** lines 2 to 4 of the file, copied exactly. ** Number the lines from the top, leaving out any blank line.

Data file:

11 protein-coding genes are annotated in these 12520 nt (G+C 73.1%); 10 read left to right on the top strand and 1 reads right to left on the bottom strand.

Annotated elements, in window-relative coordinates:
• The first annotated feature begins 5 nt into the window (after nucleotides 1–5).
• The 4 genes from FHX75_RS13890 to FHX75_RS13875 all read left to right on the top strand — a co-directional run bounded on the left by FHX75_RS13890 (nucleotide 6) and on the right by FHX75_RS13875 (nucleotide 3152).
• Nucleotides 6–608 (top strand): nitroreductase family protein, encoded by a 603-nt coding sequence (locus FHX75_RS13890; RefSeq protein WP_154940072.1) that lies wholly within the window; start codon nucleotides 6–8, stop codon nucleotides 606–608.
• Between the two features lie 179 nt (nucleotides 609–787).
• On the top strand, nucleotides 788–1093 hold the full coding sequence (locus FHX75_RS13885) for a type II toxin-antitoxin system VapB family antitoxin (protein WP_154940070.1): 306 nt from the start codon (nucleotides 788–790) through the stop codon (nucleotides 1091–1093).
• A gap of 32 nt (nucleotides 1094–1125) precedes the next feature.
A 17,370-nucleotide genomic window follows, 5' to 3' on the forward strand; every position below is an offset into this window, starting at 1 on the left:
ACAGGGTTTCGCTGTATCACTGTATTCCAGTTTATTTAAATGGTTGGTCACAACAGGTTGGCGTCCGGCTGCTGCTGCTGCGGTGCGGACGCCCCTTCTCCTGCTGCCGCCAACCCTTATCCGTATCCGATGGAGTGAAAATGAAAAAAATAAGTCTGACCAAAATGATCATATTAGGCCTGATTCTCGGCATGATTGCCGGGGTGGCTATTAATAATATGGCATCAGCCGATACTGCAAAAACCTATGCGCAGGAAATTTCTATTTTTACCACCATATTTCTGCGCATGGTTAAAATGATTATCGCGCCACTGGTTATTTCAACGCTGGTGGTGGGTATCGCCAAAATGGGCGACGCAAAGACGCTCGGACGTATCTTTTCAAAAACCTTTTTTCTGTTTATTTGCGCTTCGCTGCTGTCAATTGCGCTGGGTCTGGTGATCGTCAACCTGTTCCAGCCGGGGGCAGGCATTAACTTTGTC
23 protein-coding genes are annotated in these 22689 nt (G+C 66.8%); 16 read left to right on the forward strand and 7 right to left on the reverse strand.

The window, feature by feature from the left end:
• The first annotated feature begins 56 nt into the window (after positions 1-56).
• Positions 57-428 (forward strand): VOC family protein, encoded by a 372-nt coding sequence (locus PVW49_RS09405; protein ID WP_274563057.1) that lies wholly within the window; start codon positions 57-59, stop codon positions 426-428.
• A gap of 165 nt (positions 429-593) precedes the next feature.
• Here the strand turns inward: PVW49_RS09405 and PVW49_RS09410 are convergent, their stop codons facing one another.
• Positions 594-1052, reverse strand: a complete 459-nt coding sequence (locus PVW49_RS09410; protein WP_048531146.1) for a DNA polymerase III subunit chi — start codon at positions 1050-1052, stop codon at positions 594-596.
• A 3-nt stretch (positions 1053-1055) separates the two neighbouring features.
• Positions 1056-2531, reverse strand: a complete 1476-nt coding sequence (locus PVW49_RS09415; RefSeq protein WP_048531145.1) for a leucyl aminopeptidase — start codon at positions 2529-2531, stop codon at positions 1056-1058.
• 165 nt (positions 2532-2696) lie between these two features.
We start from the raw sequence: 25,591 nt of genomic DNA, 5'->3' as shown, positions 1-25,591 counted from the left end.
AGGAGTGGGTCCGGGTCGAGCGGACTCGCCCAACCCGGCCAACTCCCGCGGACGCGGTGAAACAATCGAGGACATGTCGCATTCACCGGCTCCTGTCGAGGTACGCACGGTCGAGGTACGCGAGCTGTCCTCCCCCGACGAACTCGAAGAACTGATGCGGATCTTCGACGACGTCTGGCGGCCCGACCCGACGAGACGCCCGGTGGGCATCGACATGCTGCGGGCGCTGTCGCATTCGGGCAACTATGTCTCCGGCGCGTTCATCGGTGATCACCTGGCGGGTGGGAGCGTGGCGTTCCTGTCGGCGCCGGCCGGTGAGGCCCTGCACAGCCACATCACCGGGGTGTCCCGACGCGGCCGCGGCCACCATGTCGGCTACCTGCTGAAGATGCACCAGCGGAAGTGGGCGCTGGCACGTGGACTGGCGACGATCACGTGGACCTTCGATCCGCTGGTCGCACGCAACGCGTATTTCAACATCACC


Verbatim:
Annotated elements, in window-relative coordinates:
• The first annotated feature begins 5 nt into the window (after nucleotides 1–5).
• The 4 genes from FHX75_RS13890 to FHX75_RS13875 all read left to right on the top strand — a co-directional run bounded on the left by FHX75_RS13890 (nucleotide 6) and on the right by FHX75_RS13875 (nucleotide 3152).